How to Control Selling Costs with the Right Pursuit Strategy
Are your salespeople pursuing new opportunities with the right strategy? Do too many deals end up in a “no decision” after you’ve invested considerable time, effort, and money? Do you want to know how you can win more reliably without inflating your selling costs?
The full frontal assault—going head-to-head with the competition like a couple of heavyweight prize fighters—is the default strategy for most sellers who pursue large opportunities. They try to match their opponent blow-by-blow and hope to be the last one standing. In the process of this brawl, organizations can throw a lot of company resources, time and expense at the opportunity. This can get costly, so going toe-to-toe might not be your be a strategy to win. What can sales leaders do to help their sellers win large opportunities without driving up selling costs?
Focus on the Right Opportunities
First, make sure they focus on the right opportunities. Pursuing large, strategic opportunities is very costly because there are a lot of moving parts, many stakeholders, and longer decision cycles. The hard and soft costs of large group meetings and conference calls, hopping on airplanes, staying in hotels, and entertaining add up fast. Also, when sellers are investing time on one opportunity, they won’t be spending time on others. This opportunity cost can be significant. It’s important to evaluate opportunities honestly and make the right decision to either win or withdraw early. Get in or get out, because even if you try to limit the costs of a sale, pursuing large deals are still a generally expensive proposition.
The reality is that “no decision” is probably the biggest competitor. In most cases, this really means losing to alternative uses of capital. Decisions get made at the top of the buyer’s organization for approval of initiatives to get prioritized, funded, and assigned resources. A “no decision” usually means that other initiatives were deemed more important, or of higher priority or higher value. It also usually means that someone in the buying organization had stronger political support for a different initiative. “No decision” situations tend to be significant blind spots for salespeople and cause havoc on forecast accuracy and sales support resource allocation.
Play or Don’t Play
To avoid losing slowly and consuming valuable resources on deals that a seller probably won’t win, help them review and evaluate opportunities from the C-suite’s perspective. One of the tools and concepts that we use to help clients do this is the Food Chain of Value. This tool helps salespeople link their solution to strategic imperatives in their customer’s business. It helps them to look beyond the operational problems and even the value delivered, to assess whether a sponsor is powerful enough to drive a project forward in their organization.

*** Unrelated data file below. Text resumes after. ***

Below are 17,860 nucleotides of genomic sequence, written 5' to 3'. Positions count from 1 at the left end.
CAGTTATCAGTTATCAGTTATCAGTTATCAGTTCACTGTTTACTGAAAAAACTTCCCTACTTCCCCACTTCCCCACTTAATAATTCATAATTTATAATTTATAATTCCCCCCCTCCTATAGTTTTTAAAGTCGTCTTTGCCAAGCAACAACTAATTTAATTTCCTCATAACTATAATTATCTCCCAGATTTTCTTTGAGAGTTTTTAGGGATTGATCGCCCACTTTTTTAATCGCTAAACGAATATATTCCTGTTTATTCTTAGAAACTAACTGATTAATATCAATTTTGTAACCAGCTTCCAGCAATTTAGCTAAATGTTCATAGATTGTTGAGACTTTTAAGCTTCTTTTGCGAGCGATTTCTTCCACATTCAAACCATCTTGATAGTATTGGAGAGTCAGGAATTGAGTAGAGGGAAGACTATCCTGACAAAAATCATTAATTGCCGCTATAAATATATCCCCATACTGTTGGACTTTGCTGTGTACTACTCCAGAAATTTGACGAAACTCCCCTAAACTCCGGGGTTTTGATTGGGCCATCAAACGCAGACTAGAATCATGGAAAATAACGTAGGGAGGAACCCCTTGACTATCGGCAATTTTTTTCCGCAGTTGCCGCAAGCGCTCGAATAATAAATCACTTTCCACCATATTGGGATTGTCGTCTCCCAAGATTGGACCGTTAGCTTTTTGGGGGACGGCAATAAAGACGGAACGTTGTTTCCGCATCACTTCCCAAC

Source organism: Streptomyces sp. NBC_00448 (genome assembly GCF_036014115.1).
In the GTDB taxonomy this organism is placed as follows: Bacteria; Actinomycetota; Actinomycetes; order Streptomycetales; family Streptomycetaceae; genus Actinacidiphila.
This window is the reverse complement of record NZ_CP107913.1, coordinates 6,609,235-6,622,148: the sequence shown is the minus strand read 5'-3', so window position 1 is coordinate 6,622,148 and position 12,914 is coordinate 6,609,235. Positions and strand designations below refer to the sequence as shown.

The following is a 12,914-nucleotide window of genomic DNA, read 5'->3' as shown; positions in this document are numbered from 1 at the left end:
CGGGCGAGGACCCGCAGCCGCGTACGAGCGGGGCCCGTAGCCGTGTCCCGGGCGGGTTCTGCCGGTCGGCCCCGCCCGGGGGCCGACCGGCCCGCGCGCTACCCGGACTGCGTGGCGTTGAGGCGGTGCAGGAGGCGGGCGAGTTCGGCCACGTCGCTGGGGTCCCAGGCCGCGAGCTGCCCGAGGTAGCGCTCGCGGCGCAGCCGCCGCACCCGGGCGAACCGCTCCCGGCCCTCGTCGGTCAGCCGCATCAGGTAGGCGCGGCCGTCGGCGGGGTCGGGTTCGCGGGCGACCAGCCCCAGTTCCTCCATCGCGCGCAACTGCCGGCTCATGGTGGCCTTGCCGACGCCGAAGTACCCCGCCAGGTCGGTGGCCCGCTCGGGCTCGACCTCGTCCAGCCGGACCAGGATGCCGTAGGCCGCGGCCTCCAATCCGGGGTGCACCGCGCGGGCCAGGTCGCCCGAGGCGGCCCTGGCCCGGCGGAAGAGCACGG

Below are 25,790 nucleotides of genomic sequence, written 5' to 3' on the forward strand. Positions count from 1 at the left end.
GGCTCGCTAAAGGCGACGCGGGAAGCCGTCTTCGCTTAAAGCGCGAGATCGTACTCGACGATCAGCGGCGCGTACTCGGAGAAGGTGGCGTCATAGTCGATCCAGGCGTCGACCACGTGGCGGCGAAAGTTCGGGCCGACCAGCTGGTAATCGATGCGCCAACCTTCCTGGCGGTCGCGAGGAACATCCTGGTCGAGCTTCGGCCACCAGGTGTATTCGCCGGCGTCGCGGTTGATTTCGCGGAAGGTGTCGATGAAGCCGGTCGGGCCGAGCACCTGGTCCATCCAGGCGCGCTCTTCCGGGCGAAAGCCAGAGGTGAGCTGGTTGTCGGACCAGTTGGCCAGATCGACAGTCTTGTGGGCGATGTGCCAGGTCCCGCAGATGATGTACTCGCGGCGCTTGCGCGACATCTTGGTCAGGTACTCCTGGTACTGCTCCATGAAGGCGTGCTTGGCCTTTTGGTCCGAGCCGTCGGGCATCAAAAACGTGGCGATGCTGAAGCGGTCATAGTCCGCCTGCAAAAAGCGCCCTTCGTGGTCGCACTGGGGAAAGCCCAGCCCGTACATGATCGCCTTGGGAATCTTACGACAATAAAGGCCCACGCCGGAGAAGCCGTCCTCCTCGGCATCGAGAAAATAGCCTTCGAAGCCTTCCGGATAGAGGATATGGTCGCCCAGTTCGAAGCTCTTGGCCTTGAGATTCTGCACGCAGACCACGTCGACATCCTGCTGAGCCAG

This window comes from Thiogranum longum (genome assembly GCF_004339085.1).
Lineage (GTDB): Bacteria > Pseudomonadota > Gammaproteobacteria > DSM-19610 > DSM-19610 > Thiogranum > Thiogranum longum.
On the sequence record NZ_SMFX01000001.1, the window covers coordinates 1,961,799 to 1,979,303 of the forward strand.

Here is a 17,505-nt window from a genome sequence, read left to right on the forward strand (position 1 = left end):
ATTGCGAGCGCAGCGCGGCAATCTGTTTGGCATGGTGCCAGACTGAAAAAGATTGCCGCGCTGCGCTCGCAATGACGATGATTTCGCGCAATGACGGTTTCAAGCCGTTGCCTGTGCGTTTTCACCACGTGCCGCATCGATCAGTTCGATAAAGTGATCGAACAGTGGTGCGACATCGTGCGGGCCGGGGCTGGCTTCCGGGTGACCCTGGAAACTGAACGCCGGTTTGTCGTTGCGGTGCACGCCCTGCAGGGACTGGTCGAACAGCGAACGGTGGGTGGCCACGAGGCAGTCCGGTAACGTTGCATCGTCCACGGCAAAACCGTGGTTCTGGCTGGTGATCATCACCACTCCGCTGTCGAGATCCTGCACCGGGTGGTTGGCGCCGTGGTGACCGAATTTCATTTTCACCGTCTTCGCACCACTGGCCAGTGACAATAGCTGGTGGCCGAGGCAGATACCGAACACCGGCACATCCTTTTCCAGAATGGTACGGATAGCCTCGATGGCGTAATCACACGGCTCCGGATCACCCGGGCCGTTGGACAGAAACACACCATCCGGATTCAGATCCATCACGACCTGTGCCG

In other words, if your salespeople were to stack-rank the project and its sponsorship against other strategic comparatives in the buying organization, where would the initiative stand? Using the Food Chain of Value tool, salespeople learn to think “above the power line” – at the executive level – and think beyond their project to other initiatives that impact the customer’s business. This forces salespeople to ask themselves if the project or initiative is going to happen in comparison to everything else the company is prioritizing. It also forces them to question whether their sponsor is influential enough within their organization’s political landscape to get things done.
The more one thinks about these factors in the earlier parts of a sales cycle, the better. First, it helps to understand if there is a “Compelling Reason to Act” (CRTA) and a political reason to do the project. Second, understanding where one stands in the opportunity in comparison to competitors helps to illuminate what can be done to win. The intent is to win or “lose early”, and not over-invest in bad deals.
In summation, remember:
- Focus on the right opportunities.
- Play or don’t play. If you do play, don’t always lead with the same old tired message.
- Look to change the game by selling to the right strategic issues above the power line.
To help your sellers evaluate opportunities from a C-suite perspective, download our Food Chain of Value tool.